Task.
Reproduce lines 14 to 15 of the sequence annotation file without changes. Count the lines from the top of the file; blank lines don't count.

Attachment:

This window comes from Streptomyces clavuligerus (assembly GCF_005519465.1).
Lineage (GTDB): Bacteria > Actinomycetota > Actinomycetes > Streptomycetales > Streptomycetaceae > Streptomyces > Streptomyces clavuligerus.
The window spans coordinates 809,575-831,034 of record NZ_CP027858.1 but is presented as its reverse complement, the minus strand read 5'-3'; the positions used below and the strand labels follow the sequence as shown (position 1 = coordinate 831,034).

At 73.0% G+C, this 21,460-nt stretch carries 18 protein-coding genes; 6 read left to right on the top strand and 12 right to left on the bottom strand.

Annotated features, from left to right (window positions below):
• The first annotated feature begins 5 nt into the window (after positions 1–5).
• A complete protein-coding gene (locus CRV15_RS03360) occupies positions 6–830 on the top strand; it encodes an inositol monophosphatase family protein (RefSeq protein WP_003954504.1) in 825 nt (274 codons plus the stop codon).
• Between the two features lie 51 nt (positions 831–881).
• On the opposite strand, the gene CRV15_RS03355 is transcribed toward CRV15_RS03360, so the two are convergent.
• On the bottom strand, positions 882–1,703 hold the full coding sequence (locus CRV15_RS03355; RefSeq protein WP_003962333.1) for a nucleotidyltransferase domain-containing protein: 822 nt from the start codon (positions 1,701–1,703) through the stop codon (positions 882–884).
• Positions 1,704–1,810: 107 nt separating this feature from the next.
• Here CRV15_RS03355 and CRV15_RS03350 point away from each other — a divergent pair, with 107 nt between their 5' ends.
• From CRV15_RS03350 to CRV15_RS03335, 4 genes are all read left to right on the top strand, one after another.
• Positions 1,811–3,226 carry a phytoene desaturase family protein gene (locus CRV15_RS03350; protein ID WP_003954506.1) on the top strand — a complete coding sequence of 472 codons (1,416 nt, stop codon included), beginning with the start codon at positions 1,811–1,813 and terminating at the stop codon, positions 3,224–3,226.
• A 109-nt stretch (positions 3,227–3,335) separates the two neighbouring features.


• Positions 1,811–3,226 carry a phytoene desaturase family protein gene (locus CRV15_RS03350; protein ID WP_003954506.1) on the top strand — a complete coding sequence of 472 codons (1,416 nt, stop codon included), beginning with the start codon at positions 1,811–1,813 and terminating at the stop codon, positions 3,224–3,226.
• A 109-nt stretch (positions 3,227–3,335) separates the two neighbouring features.